European shares slip after US stocks suffer steepest daily drop since 2020

European and Asian shares declined on Thursday after Wall Street equities posted their worst day since early in the coronavirus pandemic due to worrying new signs of faltering economic growth.

The Stoxx Europe 600 index of the continent’s largest companies opened 1.1 per cent lower, with markets in London, Frankfurt and Paris all under pressure.

The falls followed a 4 per cent drop for the US S&P 500 share index on Wednesday, the biggest one-day decline since June 2020, with 98 per cent of the stocks in the benchmark slipping.

The sharp slide was triggered by mounting concern that inflation was undercutting global growth after weak results from consumer bellwethers underscored how higher prices were hitting both retail spending and supply chain costs.

The US retailer Target led the declines on Wednesday, plunging 25 per cent after warning that its profit margins were under pressure, a day after its larger rival Walmart issued a similar alert. Both retailers have notched their worst daily stock falls since 1987 this week.

Despite the bearish sentiment, some analysts say markets are pricing in too much recession risk.

“A recession is not inevitable, but clients constantly ask what to expect from equities in the event of a recession,” David Kostin, chief US equity strategist at Goldman Sachs said, adding that the Wall Street bank sees a roughly one-in-three chance of a US recession in the next two years.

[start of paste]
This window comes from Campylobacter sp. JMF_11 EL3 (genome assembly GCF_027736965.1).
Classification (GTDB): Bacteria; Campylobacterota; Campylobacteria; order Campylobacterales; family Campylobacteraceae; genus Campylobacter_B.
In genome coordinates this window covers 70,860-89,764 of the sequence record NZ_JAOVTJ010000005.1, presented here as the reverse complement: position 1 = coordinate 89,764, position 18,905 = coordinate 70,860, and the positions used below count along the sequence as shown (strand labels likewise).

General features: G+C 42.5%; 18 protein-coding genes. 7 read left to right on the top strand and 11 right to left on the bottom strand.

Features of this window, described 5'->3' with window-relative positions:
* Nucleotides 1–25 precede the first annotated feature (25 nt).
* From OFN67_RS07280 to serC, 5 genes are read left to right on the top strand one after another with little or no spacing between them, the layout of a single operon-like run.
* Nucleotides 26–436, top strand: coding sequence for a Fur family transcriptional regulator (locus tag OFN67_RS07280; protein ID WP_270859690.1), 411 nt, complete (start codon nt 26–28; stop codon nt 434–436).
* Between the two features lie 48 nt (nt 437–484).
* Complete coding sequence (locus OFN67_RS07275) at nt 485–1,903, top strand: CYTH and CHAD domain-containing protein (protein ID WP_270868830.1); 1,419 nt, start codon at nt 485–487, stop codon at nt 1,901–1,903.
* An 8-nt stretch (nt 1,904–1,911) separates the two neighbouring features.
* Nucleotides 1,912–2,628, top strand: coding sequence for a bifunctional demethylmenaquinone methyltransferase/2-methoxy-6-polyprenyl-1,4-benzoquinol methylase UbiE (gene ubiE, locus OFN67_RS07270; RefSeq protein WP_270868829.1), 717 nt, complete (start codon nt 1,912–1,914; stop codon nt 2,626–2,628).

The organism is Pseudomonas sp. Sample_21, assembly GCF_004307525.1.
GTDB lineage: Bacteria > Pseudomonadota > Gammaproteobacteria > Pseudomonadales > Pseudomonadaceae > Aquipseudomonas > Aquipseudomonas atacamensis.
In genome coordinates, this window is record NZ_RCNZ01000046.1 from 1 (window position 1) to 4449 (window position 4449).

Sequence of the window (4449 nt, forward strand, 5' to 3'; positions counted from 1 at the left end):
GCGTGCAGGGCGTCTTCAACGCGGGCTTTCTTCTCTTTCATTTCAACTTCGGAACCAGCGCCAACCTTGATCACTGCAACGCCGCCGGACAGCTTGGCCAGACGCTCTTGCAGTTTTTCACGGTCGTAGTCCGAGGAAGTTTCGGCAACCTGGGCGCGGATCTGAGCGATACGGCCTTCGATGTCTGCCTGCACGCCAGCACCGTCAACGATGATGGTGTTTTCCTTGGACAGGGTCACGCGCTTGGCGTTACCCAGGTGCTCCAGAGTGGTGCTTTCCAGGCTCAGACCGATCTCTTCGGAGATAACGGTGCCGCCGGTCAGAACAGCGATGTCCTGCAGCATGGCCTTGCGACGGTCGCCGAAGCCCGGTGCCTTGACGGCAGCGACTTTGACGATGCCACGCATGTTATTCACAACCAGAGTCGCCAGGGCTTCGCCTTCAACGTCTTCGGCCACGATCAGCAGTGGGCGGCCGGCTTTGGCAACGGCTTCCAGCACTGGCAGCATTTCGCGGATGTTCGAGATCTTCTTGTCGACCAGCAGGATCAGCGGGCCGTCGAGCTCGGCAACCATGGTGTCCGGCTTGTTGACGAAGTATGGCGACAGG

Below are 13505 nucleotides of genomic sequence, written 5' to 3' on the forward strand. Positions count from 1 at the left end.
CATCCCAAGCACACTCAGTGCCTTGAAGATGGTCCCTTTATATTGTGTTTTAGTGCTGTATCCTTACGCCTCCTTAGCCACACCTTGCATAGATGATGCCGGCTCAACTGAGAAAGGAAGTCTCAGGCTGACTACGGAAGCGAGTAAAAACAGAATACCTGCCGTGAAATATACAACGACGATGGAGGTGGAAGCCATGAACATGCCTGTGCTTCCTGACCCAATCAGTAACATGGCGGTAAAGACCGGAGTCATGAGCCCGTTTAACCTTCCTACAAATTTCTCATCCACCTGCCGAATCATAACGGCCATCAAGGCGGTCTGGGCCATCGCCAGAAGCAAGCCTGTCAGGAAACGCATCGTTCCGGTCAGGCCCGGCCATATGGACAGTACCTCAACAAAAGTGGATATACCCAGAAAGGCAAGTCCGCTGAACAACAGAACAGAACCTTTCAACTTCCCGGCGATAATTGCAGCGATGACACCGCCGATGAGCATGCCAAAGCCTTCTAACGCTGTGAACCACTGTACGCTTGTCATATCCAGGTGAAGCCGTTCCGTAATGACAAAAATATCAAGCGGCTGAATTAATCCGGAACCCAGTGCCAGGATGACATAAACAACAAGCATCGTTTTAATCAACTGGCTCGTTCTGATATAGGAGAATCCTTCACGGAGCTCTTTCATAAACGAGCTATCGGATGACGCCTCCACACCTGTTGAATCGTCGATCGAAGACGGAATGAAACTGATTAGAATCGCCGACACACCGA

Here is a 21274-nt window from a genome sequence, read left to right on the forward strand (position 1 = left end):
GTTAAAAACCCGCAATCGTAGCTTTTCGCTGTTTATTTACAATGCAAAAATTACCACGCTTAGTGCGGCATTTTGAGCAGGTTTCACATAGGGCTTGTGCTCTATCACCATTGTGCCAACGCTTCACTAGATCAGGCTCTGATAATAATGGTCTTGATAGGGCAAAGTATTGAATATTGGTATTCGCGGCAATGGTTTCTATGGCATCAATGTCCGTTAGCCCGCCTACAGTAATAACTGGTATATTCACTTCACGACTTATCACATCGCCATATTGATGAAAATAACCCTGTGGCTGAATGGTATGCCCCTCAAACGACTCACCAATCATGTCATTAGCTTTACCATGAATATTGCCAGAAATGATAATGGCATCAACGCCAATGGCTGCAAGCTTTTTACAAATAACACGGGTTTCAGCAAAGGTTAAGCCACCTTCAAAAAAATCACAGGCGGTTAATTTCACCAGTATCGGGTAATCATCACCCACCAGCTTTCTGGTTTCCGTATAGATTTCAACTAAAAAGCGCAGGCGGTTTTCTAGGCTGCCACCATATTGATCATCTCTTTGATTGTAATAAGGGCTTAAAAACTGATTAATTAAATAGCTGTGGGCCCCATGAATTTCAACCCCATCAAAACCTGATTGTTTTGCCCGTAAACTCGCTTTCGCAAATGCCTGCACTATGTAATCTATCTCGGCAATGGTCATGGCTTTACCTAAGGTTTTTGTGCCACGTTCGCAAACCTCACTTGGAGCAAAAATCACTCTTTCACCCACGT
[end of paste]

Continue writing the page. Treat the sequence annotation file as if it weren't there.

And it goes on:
Hong Kong-listed shares in Chinese internet group Tencent fell as much as 8.6 per cent, helping to drag the Hang Seng Tech index down 3.6 per cent and the broader Hang Seng index 2.4 per cent lower. Elsewhere in the region, Japan’s Topix and South Korea’s Kospi both shed about 1.5 per cent.

Tencent’s fall came after the Chinese internet group reported its slowest revenue growth on record. The company recorded a 51 per cent drop in profits in the first quarter due to Beijing’s crackdown on the tech sector and the impact of harsh Covid-19 lockdowns on consumer spending.

Charlie Chai, an analyst with 86Research, said Tencent’s “fairly underwhelming” results in gaming, advertising and new business services were “a reflection of the big picture [in China]” as a downswing in business confidence translated into reduced corporate spending.

With China’s economic outlook worsening, Standard Chartered cut its annual growth forecast for the world’s second-largest economy to 4.1 per cent from 5 per cent.

Shares in US tech groups also suffered on Wednesday, with Apple, Nvidia and Amazon all dropping more than 5 per cent while the Nasdaq Composite index closed down 4.7 per cent.

Additional reporting by Primrose Riordan in Hong Kong.

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